The patch-up between
Sourav Ganguly and Greg Chappell gives both of them the opportunity to let their actions speak louder than words,
THE peace brokered in Mumbai between Sourav Ganguly and Greg Chappell has given the Indian skipper one last chance to prove that he still has it in him to lead India, at least till the 2007 World Cup.
The Review Committee of the Board of Control for Cricket in India (BCCI) had little option but to hammer out the compromise between the warring captain and Chappell. It could neither have dumped Ganguly, in view of his impressive overall record, nor the coach, who had been called upon to shape the team for the World Cup.
The credit for hammering out this compromise of the high-profile dispute, which for more than a fortnight had held centrestage, relegating even politics from the front pages of most newspapers, must go not only to the three former Indian captains, Sunil Gavaskar, Ravi Shastri and Srinivas Venkataraghavan, but also the BCCI President, Ranbir Singh Mahendra, as also his predecessor, Jagmohan Dalmiya, all members of the Review Committee. The other member of the committee was S.K. Nair, the "lame duck" Secretary of the Board.
All three former
captains who attended the meeting of the committee must have had a soft
spot for Ganguly for his loss of form in recent times. They, too, have
during their playing days suffered a slump in form and know how big the
struggle is to regain their touch. They also knew that the record of the
Kolkata southpaw was indeed very good and he deserved some more time to
deliver the goods again.
When selected, Chappell, whose name first came up during the series against Pakistan when Wright had expressed a desire to return home, also had the recommendation of the skipper himself. Ganguly had once travelled all the way to Australia in August, 2003, prior to India’s tour Down Under, where he ironed out flaws in his batting under Chappell’s tutelage. And post-training, Ganguly scored a classic century at the Brisbane Gabba.
There is no doubt that Ranbir Singh as well as Dalmiya, both very persuasive speakers, must have played a major role in hammering out the truce, no matter how temporary. The patch-up was brought about even though both the captain and the coach had been warned that the issue would be settled on the basis of performance. Now it is up to these two to prove they have it in them to stay on.
Ganguly has the home series first against Sri Lanka and then against South Africa to prove that he has some cricket left in him. The painstaking century scored against Zimbabwe is no proof that he has regain his batting touch. He has to score runs and do so consistently if he has to justify his place in the team. The issue of captaincy will, of course, be decided on a series-to-series basis, but if Ganguly can regain his batting form then the whole issue can be looked from a different perspective.
As far as the coach is concerned, he
will have to gel well with the boys, especially with players like
Harbhajan Singh, the lone member of the squad that toured Zimbabwe who
came out in open support of his captain, even alleging that the coach
has brought about an air of fear and insecurity among the players. There
are also reports that the coach is putting too much of workload on the
players. All this has to be sorted out. But more important than that
Chappell will have to imbibe the Indian ethos (just as Wright had done
over the years) if he is to get along well with the boys.
THE practice of pitting a star-studded mixed team against a top side is more than 30 years old. England and Australia hosted Rest of the World teams in the 1970s, but these unofficial series were organised to compensate for the cancellation of South Africa’s scheduled tours.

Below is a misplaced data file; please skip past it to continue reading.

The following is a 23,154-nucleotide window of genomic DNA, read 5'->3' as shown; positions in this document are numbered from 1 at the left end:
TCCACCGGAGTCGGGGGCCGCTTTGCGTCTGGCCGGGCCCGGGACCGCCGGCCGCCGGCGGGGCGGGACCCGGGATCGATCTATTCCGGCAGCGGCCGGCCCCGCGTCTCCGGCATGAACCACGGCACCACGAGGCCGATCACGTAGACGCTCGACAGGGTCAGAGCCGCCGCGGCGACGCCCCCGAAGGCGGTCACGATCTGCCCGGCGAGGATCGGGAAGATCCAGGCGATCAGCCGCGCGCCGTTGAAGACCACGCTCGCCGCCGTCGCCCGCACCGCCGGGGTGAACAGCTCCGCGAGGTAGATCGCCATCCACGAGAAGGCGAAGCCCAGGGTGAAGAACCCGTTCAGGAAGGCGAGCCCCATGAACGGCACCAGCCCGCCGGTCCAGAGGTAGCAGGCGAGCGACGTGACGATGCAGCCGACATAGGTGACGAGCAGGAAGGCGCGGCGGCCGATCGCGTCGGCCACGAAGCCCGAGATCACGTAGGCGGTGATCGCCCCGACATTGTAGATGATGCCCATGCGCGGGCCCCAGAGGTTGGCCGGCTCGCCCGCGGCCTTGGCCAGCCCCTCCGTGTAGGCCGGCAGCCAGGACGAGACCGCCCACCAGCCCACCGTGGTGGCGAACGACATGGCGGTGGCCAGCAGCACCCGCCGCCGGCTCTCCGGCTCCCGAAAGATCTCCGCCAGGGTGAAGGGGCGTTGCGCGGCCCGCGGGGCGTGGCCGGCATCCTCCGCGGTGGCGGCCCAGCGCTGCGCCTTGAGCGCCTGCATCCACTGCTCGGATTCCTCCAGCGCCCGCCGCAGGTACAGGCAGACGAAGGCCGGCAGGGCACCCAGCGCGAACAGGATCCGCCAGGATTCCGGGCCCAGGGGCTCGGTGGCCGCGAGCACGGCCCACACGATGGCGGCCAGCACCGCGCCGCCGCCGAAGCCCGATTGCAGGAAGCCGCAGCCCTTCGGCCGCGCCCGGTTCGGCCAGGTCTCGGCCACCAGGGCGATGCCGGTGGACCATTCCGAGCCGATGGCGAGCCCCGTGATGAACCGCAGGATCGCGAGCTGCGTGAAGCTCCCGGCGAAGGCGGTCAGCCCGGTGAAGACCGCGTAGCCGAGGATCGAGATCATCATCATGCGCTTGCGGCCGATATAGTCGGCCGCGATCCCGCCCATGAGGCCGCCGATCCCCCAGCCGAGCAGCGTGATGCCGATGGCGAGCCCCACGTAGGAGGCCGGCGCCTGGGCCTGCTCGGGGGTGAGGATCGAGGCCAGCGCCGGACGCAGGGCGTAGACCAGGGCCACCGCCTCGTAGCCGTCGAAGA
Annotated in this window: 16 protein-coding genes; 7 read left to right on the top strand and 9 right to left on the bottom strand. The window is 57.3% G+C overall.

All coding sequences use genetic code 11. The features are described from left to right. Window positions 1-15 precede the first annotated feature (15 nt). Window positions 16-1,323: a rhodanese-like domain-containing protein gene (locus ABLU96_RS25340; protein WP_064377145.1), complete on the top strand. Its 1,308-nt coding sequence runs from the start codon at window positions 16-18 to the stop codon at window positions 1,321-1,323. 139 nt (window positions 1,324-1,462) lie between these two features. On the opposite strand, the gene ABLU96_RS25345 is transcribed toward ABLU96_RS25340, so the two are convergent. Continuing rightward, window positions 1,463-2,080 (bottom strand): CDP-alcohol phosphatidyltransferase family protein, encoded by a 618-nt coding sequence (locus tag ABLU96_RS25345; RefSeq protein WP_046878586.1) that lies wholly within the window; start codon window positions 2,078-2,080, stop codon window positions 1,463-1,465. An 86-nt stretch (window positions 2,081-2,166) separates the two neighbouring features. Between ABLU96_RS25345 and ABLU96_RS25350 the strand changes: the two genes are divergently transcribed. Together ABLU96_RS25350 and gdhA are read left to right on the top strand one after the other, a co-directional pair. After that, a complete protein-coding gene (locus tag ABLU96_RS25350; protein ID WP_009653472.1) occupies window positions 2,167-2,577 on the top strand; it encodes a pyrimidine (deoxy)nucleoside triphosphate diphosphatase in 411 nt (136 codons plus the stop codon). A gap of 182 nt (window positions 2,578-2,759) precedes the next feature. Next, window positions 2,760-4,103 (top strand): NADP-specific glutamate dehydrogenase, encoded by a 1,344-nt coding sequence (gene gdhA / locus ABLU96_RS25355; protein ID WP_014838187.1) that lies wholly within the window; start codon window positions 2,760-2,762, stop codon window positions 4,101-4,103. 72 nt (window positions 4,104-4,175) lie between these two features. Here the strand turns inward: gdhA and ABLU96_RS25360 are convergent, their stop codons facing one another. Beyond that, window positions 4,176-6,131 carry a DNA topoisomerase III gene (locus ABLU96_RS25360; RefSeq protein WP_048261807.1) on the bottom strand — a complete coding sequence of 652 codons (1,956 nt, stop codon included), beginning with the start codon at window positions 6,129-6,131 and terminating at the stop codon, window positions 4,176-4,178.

The upcoming Super Series is in the same mould, yet it is different. The three one-dayers (October 5, 7 and 9) and the six-day Test (October 14-19) between Australia and ICC World XI will enjoy official status, much to the displeasure of statisticians. It will be held every four years with the team finishing at the top in ICC ratings taking on a side of star cricketers, selected by an elite panel.
Both World XI squads have been selected with the aim of forming the best possible combination(s). Andrew Flintoff — the thorn in the Australian side during the Ashes series — has been picked for both squads, while Kevin Pietersen and Steve Harmison are in the one-day and Test teams, respectively.
One notable player conspicuous by his absence will be Sachin Tendulkar, who, though having recovered from the elbow injury, has wisely heeded the advise of the Indian team physio and withdrawn from the series as he cannot afford to take any risk ahead of a packed schedule.
Tendulkar has been replaced by Pakistan captain Inzamam-ul-Haq and Rahul Dravid in the Test and one-day teams, respectively. The only other Indian, apart from Dravid, who has made it to both teams is Virender Sehwag.
The Australians will look at this series as a springboard to recovery after the heart-breaking Ashes loss. It will be a test of Aussie character and resolve, especially for the captain Ricky Ponting, who will be under pressure not to lose another series.
The Aussies are nursing their wounded pride and will be raring to prove that the Ashes loss was just an aberration in their splendid record. But they are up against formidable foes who are keen to deal the final blow to the invincibility of the Aussies.
Chinks in the Aussie armour were turned into gaping holes by England during the Ashes series.There has been an upheaval in the team, with non-performing players axed and new ones drafted in their place. Trevor Hohns, chairman of the selectors, has said the Super Series is the start of preparations for the 2007 World Cup. Matthew Hayden and Damien Martyn have been dropped from the one-day and Test teams, respectively. But the selectors have come down heavily on Jason Gillespie and Michael Kasprowicz, both losing their place in the side.
In their place come fast bowlers Shaun
Tait and Nathan Bracken and all rounder James Hopes. The selectors will
be hoping that Hopes will emulate Andrew Flintoff and will be a cover
for Gilchrist or a non-performing bowler.